7 Ways to Survive in the “High-Risk Zone”

7 Ways to Survive in the “High-Risk Zone”

- in News
The picture is a montage by Filip Rydén.

The water warning was yesterday, and there is an increasingly credible risk that Lund’s water will be unfit for use during a longer period.  Therefore, we give you several tips for securing your water supply in the high-risk zone of Lund. 

By Filip Rydén                       Translated by Carl-William Ersgård


This is a no-brainer – the very recommendation from VA-Syd. However, this does not make it less true. Boiling a large batch of water is key to your tolerable life within the zone.



The sun is here, and if you are not satisfied with boiling your water, you can take a bottle of water of a canister to use its cleansing power on any bacteria or microbes in the water. It is enough to fill your bottle and let it stay in the sun for two hours (if the water is clear) or two days (if the water is murky).



The sun is a fickle companion, so you can use some charcoal, sand, and cloth to create a filter which will purify your water. Put the cloth in the bottom of a suitable container with open top and bottom. Then add coal and top it with sand. This will make your water clean but murky, and you should boil it before drinking.



Crushed and grounded bones are excellent filters for whomever can get their hands on them. One of few methods to get rid of heavy metals and arsenic from the water. NOTE: take no lives to get your hands on the bones, you can get it from a butcher instead.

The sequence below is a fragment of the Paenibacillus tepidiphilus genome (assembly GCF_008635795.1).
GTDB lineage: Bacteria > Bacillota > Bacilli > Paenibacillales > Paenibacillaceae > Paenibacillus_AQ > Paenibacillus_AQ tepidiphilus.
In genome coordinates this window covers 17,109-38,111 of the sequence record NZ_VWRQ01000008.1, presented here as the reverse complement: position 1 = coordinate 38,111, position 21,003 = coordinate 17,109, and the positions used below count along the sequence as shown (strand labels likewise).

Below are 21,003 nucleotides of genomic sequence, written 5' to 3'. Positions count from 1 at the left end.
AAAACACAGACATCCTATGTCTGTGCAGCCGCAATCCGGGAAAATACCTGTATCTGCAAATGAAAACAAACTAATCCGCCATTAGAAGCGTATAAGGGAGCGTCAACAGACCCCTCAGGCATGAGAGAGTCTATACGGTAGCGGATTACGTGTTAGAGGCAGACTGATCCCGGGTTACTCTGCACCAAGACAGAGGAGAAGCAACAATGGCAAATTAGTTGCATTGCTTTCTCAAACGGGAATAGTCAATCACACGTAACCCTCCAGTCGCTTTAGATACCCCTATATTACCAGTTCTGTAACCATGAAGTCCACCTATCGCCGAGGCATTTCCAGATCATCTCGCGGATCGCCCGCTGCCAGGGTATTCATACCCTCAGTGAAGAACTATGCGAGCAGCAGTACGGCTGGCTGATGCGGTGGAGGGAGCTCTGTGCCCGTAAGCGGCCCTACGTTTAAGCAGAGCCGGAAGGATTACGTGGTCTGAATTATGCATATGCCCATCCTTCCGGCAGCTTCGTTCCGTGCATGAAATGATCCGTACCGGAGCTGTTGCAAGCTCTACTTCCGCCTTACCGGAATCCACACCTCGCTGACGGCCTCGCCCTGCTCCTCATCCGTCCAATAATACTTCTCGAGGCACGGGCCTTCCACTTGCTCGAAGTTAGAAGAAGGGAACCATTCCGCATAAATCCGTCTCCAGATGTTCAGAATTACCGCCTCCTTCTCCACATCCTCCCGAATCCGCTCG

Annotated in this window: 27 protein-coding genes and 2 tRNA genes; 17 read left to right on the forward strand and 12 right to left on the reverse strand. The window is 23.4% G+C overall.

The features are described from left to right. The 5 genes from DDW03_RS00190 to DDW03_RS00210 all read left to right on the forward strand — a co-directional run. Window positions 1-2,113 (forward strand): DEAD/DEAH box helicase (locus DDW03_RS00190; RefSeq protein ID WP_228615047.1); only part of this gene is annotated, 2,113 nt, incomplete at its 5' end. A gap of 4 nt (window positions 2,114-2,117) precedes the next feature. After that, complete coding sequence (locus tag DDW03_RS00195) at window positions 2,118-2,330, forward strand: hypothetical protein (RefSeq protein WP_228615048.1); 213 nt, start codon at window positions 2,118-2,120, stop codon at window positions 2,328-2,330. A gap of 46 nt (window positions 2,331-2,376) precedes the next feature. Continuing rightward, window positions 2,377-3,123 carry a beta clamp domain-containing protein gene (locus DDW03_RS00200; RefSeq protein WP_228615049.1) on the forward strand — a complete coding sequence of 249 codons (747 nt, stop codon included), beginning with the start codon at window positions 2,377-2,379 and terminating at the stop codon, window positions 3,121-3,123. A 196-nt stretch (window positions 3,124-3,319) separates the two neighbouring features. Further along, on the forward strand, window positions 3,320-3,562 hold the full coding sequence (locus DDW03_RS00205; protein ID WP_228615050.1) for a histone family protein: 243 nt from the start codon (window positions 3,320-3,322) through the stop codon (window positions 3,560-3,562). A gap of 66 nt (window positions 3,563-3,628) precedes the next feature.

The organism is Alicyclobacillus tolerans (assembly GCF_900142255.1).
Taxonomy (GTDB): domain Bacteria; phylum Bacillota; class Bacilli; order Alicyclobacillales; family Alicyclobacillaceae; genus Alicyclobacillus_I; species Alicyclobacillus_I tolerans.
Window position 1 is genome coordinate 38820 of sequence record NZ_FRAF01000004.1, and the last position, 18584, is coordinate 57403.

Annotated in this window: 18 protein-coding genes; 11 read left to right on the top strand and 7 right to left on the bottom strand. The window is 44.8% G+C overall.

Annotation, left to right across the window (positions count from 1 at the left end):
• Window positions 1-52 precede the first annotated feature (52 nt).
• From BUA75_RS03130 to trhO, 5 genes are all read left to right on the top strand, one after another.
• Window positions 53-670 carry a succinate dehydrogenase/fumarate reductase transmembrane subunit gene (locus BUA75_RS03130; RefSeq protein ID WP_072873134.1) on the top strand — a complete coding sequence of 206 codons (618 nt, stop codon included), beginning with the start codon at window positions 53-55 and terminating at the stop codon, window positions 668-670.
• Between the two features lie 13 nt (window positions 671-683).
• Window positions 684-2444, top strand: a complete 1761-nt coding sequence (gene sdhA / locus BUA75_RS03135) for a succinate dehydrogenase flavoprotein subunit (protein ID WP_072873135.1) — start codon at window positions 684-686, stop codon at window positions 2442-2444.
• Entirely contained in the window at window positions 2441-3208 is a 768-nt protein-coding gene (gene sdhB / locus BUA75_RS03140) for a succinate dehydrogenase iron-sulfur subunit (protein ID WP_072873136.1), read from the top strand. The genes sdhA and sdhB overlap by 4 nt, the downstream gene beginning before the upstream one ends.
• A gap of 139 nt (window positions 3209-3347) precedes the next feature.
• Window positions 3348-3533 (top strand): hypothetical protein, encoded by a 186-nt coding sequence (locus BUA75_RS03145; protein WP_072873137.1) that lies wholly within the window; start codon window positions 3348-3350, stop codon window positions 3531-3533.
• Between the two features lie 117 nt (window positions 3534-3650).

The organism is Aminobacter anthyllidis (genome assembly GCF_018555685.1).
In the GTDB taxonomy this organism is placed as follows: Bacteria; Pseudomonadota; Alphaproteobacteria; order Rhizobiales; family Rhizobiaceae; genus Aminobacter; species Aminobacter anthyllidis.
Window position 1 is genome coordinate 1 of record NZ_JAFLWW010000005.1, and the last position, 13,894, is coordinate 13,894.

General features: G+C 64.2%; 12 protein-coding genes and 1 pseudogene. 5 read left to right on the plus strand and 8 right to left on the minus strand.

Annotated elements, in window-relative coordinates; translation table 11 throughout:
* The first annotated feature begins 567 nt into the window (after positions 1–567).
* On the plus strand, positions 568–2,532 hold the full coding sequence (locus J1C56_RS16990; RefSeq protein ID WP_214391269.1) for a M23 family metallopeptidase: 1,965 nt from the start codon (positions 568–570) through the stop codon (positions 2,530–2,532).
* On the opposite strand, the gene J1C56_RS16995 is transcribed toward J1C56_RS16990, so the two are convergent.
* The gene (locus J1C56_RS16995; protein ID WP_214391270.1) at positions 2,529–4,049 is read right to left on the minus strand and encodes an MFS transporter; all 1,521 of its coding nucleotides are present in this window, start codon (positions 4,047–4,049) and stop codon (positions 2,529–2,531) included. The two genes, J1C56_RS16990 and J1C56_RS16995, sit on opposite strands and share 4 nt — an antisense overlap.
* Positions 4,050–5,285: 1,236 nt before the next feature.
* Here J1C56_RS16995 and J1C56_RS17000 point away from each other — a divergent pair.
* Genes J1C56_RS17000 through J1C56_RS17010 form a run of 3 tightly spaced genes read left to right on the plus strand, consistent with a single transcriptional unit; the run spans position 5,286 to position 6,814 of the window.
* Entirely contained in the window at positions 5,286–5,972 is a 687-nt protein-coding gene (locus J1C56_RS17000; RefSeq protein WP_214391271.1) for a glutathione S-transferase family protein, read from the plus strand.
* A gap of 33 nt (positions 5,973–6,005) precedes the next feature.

Why not clean your water while riding a bike? There are many bicycle-based water filters on the market for whomever is willing to pay. Through pedalling, you drive a pump which will guide the water through a more sophisticated filter. Might possibly, with the right pump, be created at home in combination with a bone or coal filter.



If you want to be extra thorough, boiling is not enough. Through distillation, you effectively remove anything but H and O from your water. Boil water in a container with a thin opening, put a bent pipe in the opening to collect the steam. At the top of the pipe, you can put something cooling to condense the water. Then angle the pipe so that condensed steam will drip into another container, which will now have purified water.



Stop worrying about water and build a completely, super safe, water filter at home. A good type has the steps with the water containers. First, a collecting tank to even out uneven pressure into the system by picking up and keeping water that enters when capacity is already at max. Then, a slag container, where the water can leave behind any slag – the slag, in turn, will work as a filter for subsequent water. Finally, you should have a tank with a biofilter to clean out dangerous bacteria and other micro-organisms.

With this system, you can collect rain water, sea and river water, and even sewage, making yourself self-sufficient and prepared for a long stay in the high-risk zone. (More info at Bob’s site: http://biorealis.com/biofilter/drumbiofilter/)

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